NM : And how do we train this? Because what we tend to see is we, you know, we talk about active listening, we know the importance of active listening, but whenever we have any of our clients going through training, and there's two people with opposing views, neither one's actually listening to the other, they're just thinking about the next thing that they need to say to convince them. So how do we train this?
GK : Feedback, feedback, feedback. And it has to be by awareness. So in our training, and I do these high performance leadership programs and all these eight pillars of leadership, the heart of it is, or one of the red threads, one of the many is good dialogue. So we teach four sentences or less. If you're talking in more than four sentences, you're probably blocking the dialogue and sometimes there's time to speak more or with what you're presenting and being able to answer questions. And so they have to get feedback from a professional coach or the team members, the coaching groups of the team give feedback after five days of repeated, repeated feedback. Some people rewire their brain, they stop using the word yes, but they start speaking more directly. Last time we had 40 cultures represented. So you can imagine everything from Asia to the Middle East to South America. So, all the cultural context has to be built into this. Cause if you are a contextual mindset, you wanna give so many details, you wanna give examples and they're unnecessary. If you wanna stay focused on the dialogue, good dialogue will reduce meeting time by as much as 60 to 70%. 60 to 70%! Think about it, how many meetings are filled with people talking too much, repeating, not answering questions, arguing and not in dialogue?
AD : That's powerful. You know, there's an expression, I'd love to get your take. Creating the space to be heard. Is that, is that?
GK : Oh my goodness, yes. It's psychological safety. We didn't talk about that. Out of the secure base comes psychological safety. There are two areas that are on the cutting edge of leadership training right now. It's taking emotional intelligence, going deeper into emotions in this whole arena of psychological safety and the role of dialogue. Psychological safety is where you feel you can say what you need to say, ask questions, make mistakes, and you won't be attacked. It's that whole thing about shutting down the brains looking for pain and danger. So you're exactly right, it is psychological safety.
AD : Feels like going back. As you look at the benefits of psychological safety, it goes back to something you said earlier, which is that's where there's the opportunity to create beauty, seek adventure, you know, really, you know, develop challenge yourself. That's where those things are able to flourish.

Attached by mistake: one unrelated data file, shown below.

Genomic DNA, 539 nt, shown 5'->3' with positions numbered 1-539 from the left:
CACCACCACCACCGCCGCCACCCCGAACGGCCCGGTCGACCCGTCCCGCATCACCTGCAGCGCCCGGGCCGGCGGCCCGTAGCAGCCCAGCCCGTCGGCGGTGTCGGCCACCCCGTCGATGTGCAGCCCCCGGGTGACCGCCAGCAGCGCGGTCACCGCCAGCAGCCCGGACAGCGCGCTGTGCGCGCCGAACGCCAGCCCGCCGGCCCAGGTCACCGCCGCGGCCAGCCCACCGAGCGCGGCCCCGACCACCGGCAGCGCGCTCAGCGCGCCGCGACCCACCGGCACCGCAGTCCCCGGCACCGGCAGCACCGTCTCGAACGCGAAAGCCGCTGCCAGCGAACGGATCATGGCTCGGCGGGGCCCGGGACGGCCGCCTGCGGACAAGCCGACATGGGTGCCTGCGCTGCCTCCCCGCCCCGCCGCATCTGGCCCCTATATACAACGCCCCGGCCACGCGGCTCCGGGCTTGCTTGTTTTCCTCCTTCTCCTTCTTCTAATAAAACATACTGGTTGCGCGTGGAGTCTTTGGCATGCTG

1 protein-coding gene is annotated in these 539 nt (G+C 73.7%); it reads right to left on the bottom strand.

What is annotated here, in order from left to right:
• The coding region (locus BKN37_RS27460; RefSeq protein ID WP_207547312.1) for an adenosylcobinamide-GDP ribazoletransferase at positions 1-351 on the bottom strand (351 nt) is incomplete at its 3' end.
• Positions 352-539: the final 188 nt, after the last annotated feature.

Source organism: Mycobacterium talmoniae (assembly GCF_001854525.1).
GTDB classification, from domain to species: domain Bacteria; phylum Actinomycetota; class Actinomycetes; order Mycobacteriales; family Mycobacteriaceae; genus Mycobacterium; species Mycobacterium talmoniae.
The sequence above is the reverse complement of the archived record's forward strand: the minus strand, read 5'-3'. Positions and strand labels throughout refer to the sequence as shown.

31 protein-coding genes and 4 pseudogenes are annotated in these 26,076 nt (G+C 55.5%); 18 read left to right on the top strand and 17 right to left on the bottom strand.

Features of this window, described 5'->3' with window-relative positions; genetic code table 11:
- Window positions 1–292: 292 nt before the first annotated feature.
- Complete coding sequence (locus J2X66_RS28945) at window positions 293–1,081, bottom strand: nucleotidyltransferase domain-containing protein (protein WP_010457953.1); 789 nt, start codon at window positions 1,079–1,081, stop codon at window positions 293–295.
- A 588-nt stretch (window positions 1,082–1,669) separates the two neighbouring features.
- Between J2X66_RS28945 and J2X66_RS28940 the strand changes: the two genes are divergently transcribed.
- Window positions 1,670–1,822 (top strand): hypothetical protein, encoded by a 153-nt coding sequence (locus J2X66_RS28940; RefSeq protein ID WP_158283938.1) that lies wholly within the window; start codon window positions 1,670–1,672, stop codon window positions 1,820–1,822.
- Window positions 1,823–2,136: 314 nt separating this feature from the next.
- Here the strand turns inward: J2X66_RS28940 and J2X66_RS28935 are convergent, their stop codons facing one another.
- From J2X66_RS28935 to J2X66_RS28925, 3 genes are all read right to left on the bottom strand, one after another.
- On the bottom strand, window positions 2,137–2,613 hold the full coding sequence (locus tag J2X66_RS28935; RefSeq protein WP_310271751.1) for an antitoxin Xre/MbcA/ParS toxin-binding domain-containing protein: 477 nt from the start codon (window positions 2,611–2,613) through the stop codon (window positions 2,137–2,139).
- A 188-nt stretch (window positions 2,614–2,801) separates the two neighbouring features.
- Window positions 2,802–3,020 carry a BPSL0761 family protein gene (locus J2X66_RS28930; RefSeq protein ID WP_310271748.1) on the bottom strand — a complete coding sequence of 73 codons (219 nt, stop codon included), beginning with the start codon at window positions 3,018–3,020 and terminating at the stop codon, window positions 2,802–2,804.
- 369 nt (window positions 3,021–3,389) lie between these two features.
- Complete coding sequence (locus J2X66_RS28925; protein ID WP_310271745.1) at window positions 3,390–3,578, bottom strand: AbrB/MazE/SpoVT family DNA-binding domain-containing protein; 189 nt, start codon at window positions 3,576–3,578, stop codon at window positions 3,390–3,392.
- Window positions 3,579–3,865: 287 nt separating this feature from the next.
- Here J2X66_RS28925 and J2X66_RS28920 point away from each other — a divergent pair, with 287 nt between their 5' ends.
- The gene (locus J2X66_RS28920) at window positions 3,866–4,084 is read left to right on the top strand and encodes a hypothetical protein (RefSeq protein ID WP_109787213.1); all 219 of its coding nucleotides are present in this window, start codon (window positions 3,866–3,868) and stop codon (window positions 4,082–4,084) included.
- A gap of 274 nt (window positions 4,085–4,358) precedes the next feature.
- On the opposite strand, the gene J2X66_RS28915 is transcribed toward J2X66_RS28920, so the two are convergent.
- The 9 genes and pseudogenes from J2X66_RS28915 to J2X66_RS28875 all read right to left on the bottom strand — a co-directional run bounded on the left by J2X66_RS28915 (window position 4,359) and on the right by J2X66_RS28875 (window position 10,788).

GK : The sad story is about 80% of people are playing not to lose. 80% of people are focused on more of a negative mindset, looking for fears, looking for dangers, threats or living out past memories of anger, regret. Only about 20% are truly living the full joy of life, the full venture of life. And they feel that full joy of life like Edith Edgar who spent all these years four years in Auschwitz and 25 years overcoming it. She's come back to the full joy of life. Her mind's eye sees beauty and you see that's why people, and I emphasize grief, loss as part of this bonding cycle. If you don't get through the loss let go, then you don't come back to that full joy of life. And in organizations with mergers and acquisitions, failures, mistakes, disappointed promotions, all the different things, that grief is rampant in organizations.
GK : Not to mention, all the grief in personal life. And if you don't get through that, you can't come back to the full joy of life. And identity becomes so much a part of this that we see people who are not able to let go of an identity or the benefits that come from that. Someone who can't get through retirement healthy or loses something or a child or a spouse or in an organization lose their job and they never get over it. You can get over any loss, you can get over any loss and you can come back to the full joy of life. And there's not as many good examples of that as there are failed examples.
NM : Hey everyone, Nolan here, I have to jump in and in today's podcast for part A of this show, be sure to rate, review and subscribe to the podcast if you haven't already. And also join us next week for part B of this awesome interview.